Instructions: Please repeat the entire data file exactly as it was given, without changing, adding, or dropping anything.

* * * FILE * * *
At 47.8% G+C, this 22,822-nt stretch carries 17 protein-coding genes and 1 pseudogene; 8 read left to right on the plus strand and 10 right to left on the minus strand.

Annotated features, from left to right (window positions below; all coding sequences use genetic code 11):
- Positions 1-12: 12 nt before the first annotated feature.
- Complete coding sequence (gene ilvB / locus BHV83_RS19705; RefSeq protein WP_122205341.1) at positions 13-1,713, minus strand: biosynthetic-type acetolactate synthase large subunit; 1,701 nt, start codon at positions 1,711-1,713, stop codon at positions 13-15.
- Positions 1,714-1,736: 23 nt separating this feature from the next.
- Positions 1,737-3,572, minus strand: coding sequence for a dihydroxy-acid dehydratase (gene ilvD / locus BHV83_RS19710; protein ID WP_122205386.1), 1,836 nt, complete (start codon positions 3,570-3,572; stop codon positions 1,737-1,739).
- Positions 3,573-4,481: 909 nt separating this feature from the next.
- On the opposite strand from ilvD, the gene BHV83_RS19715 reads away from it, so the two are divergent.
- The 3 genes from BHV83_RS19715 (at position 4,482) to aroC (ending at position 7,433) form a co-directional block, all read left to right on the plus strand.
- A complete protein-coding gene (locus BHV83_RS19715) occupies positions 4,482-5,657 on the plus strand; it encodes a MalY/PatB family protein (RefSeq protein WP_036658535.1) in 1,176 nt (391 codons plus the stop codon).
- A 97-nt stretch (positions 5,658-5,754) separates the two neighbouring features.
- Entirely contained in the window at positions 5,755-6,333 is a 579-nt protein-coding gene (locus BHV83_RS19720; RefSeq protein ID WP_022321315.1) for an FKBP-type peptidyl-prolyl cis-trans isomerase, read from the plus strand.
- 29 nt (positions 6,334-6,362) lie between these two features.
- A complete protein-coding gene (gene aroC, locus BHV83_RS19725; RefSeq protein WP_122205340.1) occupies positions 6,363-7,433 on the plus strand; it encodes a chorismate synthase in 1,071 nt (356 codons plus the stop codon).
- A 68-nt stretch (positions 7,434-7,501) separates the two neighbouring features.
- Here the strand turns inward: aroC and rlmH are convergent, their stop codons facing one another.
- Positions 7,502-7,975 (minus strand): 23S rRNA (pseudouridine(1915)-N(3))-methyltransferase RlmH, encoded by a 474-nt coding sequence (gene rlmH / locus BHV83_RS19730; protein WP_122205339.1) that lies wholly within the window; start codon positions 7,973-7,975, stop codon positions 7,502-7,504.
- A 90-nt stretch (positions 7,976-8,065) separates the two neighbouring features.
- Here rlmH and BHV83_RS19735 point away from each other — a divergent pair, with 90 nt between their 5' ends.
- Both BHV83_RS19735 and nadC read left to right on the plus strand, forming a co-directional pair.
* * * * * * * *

At 47.8% G+C, this 22,822-nt stretch carries 17 protein-coding genes and 1 pseudogene; 8 read left to right on the plus strand and 10 right to left on the minus strand.

Annotated features, from left to right (window positions below; all coding sequences use genetic code 11):
- Positions 1-12: 12 nt before the first annotated feature.
- Complete coding sequence (gene ilvB / locus BHV83_RS19705; RefSeq protein WP_122205341.1) at positions 13-1,713, minus strand: biosynthetic-type acetolactate synthase large subunit; 1,701 nt, start codon at positions 1,711-1,713, stop codon at positions 13-15.
- Positions 1,714-1,736: 23 nt separating this feature from the next.
- Positions 1,737-3,572, minus strand: coding sequence for a dihydroxy-acid dehydratase (gene ilvD / locus BHV83_RS19710; protein ID WP_122205386.1), 1,836 nt, complete (start codon positions 3,570-3,572; stop codon positions 1,737-1,739).
- Positions 3,573-4,481: 909 nt separating this feature from the next.
- On the opposite strand from ilvD, the gene BHV83_RS19715 reads away from it, so the two are divergent.
- The 3 genes from BHV83_RS19715 (at position 4,482) to aroC (ending at position 7,433) form a co-directional block, all read left to right on the plus strand.
- A complete protein-coding gene (locus BHV83_RS19715) occupies positions 4,482-5,657 on the plus strand; it encodes a MalY/PatB family protein (RefSeq protein WP_036658535.1) in 1,176 nt (391 codons plus the stop codon).
- A 97-nt stretch (positions 5,658-5,754) separates the two neighbouring features.
- Entirely contained in the window at positions 5,755-6,333 is a 579-nt protein-coding gene (locus BHV83_RS19720; RefSeq protein ID WP_022321315.1) for an FKBP-type peptidyl-prolyl cis-trans isomerase, read from the plus strand.
- 29 nt (positions 6,334-6,362) lie between these two features.
- A complete protein-coding gene (gene aroC, locus BHV83_RS19725; RefSeq protein WP_122205340.1) occupies positions 6,363-7,433 on the plus strand; it encodes a chorismate synthase in 1,071 nt (356 codons plus the stop codon).
- A 68-nt stretch (positions 7,434-7,501) separates the two neighbouring features.
- Here the strand turns inward: aroC and rlmH are convergent, their stop codons facing one another.
- Positions 7,502-7,975 (minus strand): 23S rRNA (pseudouridine(1915)-N(3))-methyltransferase RlmH, encoded by a 474-nt coding sequence (gene rlmH / locus BHV83_RS19730; protein WP_122205339.1) that lies wholly within the window; start codon positions 7,973-7,975, stop codon positions 7,502-7,504.
- A 90-nt stretch (positions 7,976-8,065) separates the two neighbouring features.
- Here rlmH and BHV83_RS19735 point away from each other — a divergent pair, with 90 nt between their 5' ends.
- Both BHV83_RS19735 and nadC read left to right on the plus strand, forming a co-directional pair.